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Not all of us can handle the same amount of alcohol. Different body types, genes, minds, and experiences affect our tolerance. Here, five students talk about their relationship with alcohol in the context of their own risk factors: A family history of alcoholism; fatigue and stress; small body size; medication interaction; and diabetes. Two experts suggest customized strategies for managing their alcohol consumption.
- Dr. Nathilee Caldeira is a licensed clinic psychologist at the Student Mental Health Center at Columbia University Medical Center, and the founder of Let’s Talk Psychological Wellness PC. (NC)
- Dr. Scott Lukas directs the Behavioral Psychopharmacology Research Laboratory at McLean Hospital in Belmont, Massachusetts, and the McLean Imaging Center. He is professor of psychiatry at Harvard Medical School. (SL)
* All students’ names have been changed for privacy. All students featured are age 21+.
Drinking while small-bodied
“I’m 4’11”, 87 pounds. It’s difficult when friends don’t think about the fact that I can’t drink as much as they can. I become intoxicated quicker. I drink occasionally, two drinks at most.”
Why is being small-bodied a risk factor when drinking?
- People with lower body weight have a slightly higher Blood Alcohol Content [BAC] after drinking the same amount as heavier people.
- Most women have a lower ratio of muscle to fat than most men, meaning they have less blood and water to dilute the alcohol.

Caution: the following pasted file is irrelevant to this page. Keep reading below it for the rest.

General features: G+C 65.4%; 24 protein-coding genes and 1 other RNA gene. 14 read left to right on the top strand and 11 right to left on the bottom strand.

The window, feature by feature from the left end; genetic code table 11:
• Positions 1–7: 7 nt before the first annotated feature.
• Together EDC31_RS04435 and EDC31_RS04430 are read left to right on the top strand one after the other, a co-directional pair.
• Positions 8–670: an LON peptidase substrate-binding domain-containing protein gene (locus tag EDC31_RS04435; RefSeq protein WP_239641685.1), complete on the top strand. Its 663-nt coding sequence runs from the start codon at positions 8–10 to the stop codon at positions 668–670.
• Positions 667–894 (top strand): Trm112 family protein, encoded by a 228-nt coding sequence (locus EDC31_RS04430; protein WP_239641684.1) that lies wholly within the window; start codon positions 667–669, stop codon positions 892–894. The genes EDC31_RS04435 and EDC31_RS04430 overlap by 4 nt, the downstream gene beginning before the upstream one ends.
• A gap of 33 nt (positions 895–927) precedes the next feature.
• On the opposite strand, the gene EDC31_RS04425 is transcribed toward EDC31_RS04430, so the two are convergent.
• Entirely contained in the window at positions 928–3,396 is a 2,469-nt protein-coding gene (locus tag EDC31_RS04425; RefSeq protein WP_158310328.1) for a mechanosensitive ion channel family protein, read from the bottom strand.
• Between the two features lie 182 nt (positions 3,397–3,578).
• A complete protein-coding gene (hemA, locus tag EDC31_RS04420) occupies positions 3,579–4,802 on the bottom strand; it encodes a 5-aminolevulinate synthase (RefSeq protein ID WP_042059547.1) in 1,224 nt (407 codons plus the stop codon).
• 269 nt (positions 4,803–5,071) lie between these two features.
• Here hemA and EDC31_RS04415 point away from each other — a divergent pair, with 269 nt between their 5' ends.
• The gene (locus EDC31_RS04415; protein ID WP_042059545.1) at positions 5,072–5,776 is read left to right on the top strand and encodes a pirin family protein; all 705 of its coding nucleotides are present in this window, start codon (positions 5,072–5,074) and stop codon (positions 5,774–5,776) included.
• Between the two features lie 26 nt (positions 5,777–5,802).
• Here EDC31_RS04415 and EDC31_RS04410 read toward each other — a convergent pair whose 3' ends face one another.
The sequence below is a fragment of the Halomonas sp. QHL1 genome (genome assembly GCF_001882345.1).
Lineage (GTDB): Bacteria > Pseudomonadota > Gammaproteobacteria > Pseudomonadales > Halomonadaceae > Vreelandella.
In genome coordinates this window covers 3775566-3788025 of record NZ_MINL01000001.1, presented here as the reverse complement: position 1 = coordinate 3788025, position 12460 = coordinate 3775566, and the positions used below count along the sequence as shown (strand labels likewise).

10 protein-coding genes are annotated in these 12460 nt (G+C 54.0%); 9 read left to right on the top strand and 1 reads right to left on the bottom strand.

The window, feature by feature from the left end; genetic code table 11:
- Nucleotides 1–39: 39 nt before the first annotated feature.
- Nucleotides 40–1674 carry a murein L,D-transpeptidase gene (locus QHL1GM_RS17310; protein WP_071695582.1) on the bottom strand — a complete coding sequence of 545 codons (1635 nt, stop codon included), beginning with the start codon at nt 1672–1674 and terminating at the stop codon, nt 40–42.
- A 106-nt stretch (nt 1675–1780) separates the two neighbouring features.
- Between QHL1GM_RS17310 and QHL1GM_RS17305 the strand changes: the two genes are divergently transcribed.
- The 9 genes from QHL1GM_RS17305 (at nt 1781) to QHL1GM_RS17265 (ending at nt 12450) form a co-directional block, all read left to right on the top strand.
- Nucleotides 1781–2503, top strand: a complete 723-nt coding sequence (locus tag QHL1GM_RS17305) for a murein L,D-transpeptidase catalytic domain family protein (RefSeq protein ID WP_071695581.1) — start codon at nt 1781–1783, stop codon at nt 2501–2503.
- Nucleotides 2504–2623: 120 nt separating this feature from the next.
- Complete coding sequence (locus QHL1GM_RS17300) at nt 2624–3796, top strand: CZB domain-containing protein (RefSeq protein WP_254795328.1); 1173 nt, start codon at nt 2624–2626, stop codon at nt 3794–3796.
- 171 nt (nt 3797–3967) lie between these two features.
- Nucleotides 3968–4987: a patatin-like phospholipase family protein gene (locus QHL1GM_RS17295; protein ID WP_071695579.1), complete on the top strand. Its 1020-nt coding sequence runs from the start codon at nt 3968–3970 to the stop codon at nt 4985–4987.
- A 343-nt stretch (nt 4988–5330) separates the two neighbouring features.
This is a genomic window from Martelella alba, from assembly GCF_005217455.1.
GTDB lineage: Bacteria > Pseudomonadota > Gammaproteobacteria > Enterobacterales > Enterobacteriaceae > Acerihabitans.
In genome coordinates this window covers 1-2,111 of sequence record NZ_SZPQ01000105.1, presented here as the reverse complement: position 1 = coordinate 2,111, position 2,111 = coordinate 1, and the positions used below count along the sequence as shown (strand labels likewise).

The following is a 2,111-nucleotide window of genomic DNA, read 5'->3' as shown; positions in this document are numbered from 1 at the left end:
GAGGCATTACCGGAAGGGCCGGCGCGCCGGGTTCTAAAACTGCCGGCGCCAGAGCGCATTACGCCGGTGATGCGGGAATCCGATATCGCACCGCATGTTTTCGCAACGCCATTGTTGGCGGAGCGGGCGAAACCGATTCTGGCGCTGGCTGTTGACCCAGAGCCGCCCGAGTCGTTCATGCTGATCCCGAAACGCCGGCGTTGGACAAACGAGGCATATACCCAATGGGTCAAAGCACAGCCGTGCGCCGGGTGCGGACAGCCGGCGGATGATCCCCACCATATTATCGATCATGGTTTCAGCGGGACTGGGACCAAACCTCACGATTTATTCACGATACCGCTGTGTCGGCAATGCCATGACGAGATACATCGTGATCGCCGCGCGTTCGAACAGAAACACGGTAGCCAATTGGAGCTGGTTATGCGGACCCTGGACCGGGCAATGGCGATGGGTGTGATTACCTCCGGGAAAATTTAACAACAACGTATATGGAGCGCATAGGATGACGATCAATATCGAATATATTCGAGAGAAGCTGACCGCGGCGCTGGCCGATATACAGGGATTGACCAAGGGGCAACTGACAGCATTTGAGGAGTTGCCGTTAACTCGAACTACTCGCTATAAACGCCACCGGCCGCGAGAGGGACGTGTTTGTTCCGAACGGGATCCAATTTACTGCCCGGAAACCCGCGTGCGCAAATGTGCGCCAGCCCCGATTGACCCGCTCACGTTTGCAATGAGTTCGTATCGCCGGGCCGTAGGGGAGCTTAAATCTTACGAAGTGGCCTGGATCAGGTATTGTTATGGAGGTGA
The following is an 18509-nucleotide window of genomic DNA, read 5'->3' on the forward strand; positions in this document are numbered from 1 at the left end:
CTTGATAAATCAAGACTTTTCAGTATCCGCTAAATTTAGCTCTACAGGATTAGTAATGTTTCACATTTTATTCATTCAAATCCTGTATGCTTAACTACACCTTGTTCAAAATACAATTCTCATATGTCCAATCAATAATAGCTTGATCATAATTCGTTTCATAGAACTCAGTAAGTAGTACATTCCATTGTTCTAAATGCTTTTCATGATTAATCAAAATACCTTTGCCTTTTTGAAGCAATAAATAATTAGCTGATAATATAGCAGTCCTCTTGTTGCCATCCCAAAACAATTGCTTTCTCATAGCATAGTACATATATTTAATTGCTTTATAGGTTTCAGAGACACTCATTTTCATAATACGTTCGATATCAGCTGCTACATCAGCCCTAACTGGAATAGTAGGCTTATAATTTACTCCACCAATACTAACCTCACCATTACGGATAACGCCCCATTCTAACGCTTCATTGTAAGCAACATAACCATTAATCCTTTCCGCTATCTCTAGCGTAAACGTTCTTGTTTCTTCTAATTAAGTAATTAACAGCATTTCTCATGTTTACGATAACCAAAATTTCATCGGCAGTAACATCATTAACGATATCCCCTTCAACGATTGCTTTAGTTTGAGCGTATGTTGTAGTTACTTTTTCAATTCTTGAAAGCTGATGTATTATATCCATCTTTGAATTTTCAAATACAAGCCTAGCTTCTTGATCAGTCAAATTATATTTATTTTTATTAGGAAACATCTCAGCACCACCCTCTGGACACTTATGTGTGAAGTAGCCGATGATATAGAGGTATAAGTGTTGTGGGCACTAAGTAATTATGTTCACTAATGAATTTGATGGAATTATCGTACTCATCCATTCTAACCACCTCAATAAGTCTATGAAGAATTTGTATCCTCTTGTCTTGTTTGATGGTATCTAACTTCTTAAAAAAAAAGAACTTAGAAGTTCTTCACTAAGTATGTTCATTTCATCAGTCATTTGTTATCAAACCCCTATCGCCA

- Women typically have less alcohol dehydrogenase (an enzyme that breaks down alcohol).
- The sex hormones interact with alcohol: Alcohol is often more intoxicating just before menstruation.
“I make it known before everyone is under the influence that I’m either not drinking or will only have one alcoholic drink. I stick to what I say, so I’m taken seriously the next time.
“I avoid situations where I will feel pressured. Although this didn’t used to be the case when I was younger, I never go out in social situations where there is drinking on a whim. Sometimes I tell everyone that I’m the designated driver. More often than not, my friends are understanding.
“When I do drink, I pre-plan: I have plenty of fluids afterward, and make sure that I eat and get a good night’s sleep.”
“Callie has high awareness, knows her limit, and already practices strategies to say no and reduce her drinking. She is managing her risk factor very effectively.” —NC
Red flags for small-bodied drinkers
- Hanging out with people you don’t know very well
- Hanging out with anyone who drinks excessively
- “Being firm and sticking to a plan is the best strategy.” —SL
- “Practice saying ‘no’ prior to going out, maybe role-playing with a friend or counselor. Ask and remind friends to support your decision about drinking limits.” —NC
- Drink more slowly: Use a larger glass with added seltzer or soda.
- Choose lower-alcohol drinks, e.g., light beer, mixed drinks with only 1 shot of 80-proof liquor, or regular wine.
- Alternate with non-alcoholic drinks: “A ‘virgin’ pina colada or ‘virgin’ daiquiri often looks exactly like the mixed drink, which may take some of the pressure off.” —SL
Drinking while medicated
“I take Lamictal every day for manic depression [bipolar disorder]. I have been taking it for seven years. If I drink too much, the medication will not work properly for the next day or so.”
Why is medication a risk factor when drinking?
- Interactions between alcohol and medication are common. Alcohol can amplify or reduce the effects of medication, and worsen your driving.
- “Alcohol does not mix well with any medication that is used to treat a psychiatric condition. The interactions are not always predictable, and they can change over time in the same person.” —SL
- Talk with your prescribing doctor or pharmacist about interactions between alcohol and medications, whether they are prescribed, over-the-counter, or herbal.